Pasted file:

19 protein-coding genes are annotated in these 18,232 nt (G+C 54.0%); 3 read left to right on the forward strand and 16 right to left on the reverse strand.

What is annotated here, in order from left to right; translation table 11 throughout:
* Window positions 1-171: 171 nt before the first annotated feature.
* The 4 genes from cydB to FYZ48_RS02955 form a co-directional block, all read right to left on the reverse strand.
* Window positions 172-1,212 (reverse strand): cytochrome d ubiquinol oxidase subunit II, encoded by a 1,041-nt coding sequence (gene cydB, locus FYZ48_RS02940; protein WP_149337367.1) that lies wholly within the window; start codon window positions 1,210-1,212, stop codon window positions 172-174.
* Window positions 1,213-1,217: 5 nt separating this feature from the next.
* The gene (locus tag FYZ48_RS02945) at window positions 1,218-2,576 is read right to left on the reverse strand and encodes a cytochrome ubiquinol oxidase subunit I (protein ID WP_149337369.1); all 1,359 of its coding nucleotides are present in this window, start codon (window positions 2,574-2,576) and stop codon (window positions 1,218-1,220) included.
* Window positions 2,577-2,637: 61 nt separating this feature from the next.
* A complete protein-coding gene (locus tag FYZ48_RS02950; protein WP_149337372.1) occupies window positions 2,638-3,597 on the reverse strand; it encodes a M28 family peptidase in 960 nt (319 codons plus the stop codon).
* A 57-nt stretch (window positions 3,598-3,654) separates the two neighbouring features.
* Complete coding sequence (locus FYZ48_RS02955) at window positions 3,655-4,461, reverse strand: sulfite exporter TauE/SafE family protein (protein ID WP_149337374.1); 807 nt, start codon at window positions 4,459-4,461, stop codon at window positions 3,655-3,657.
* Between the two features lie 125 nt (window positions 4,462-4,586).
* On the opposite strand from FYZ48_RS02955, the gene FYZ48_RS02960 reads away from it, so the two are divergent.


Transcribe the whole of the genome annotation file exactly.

19 protein-coding genes are annotated in these 18,232 nt (G+C 54.0%); 3 read left to right on the forward strand and 16 right to left on the reverse strand.

What is annotated here, in order from left to right; translation table 11 throughout:
* Window positions 1-171: 171 nt before the first annotated feature.
* The 4 genes from cydB to FYZ48_RS02955 form a co-directional block, all read right to left on the reverse strand.
* Window positions 172-1,212 (reverse strand): cytochrome d ubiquinol oxidase subunit II, encoded by a 1,041-nt coding sequence (gene cydB, locus FYZ48_RS02940; protein WP_149337367.1) that lies wholly within the window; start codon window positions 1,210-1,212, stop codon window positions 172-174.
* Window positions 1,213-1,217: 5 nt separating this feature from the next.
* The gene (locus tag FYZ48_RS02945) at window positions 1,218-2,576 is read right to left on the reverse strand and encodes a cytochrome ubiquinol oxidase subunit I (protein ID WP_149337369.1); all 1,359 of its coding nucleotides are present in this window, start codon (window positions 2,574-2,576) and stop codon (window positions 1,218-1,220) included.
* Window positions 2,577-2,637: 61 nt separating this feature from the next.
* A complete protein-coding gene (locus tag FYZ48_RS02950; protein WP_149337372.1) occupies window positions 2,638-3,597 on the reverse strand; it encodes a M28 family peptidase in 960 nt (319 codons plus the stop codon).
* A 57-nt stretch (window positions 3,598-3,654) separates the two neighbouring features.
* Complete coding sequence (locus FYZ48_RS02955) at window positions 3,655-4,461, reverse strand: sulfite exporter TauE/SafE family protein (protein ID WP_149337374.1); 807 nt, start codon at window positions 4,459-4,461, stop codon at window positions 3,655-3,657.
* Between the two features lie 125 nt (window positions 4,462-4,586).
* On the opposite strand from FYZ48_RS02955, the gene FYZ48_RS02960 reads away from it, so the two are divergent.